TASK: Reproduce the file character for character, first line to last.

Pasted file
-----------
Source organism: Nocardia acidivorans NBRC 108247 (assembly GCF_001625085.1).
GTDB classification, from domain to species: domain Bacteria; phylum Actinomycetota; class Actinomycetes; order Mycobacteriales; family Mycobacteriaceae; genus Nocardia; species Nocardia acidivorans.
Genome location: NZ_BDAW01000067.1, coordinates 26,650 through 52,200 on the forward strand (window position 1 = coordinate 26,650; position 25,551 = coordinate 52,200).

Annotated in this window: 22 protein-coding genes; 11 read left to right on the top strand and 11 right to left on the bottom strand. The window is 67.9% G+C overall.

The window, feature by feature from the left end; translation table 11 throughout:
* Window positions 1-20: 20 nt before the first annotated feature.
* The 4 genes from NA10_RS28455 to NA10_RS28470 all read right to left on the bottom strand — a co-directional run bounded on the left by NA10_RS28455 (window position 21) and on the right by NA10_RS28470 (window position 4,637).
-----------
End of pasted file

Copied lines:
Source organism: Nocardia acidivorans NBRC 108247 (assembly GCF_001625085.1).
GTDB classification, from domain to species: domain Bacteria; phylum Actinomycetota; class Actinomycetes; order Mycobacteriales; family Mycobacteriaceae; genus Nocardia; species Nocardia acidivorans.
Genome location: NZ_BDAW01000067.1, coordinates 26,650 through 52,200 on the forward strand (window position 1 = coordinate 26,650; position 25,551 = coordinate 52,200).

Annotated in this window: 22 protein-coding genes; 11 read left to right on the top strand and 11 right to left on the bottom strand. The window is 67.9% G+C overall.

The window, feature by feature from the left end; translation table 11 throughout:
* Window positions 1-20: 20 nt before the first annotated feature.
* The 4 genes from NA10_RS28455 to NA10_RS28470 all read right to left on the bottom strand — a co-directional run bounded on the left by NA10_RS28455 (window position 21) and on the right by NA10_RS28470 (window position 4,637).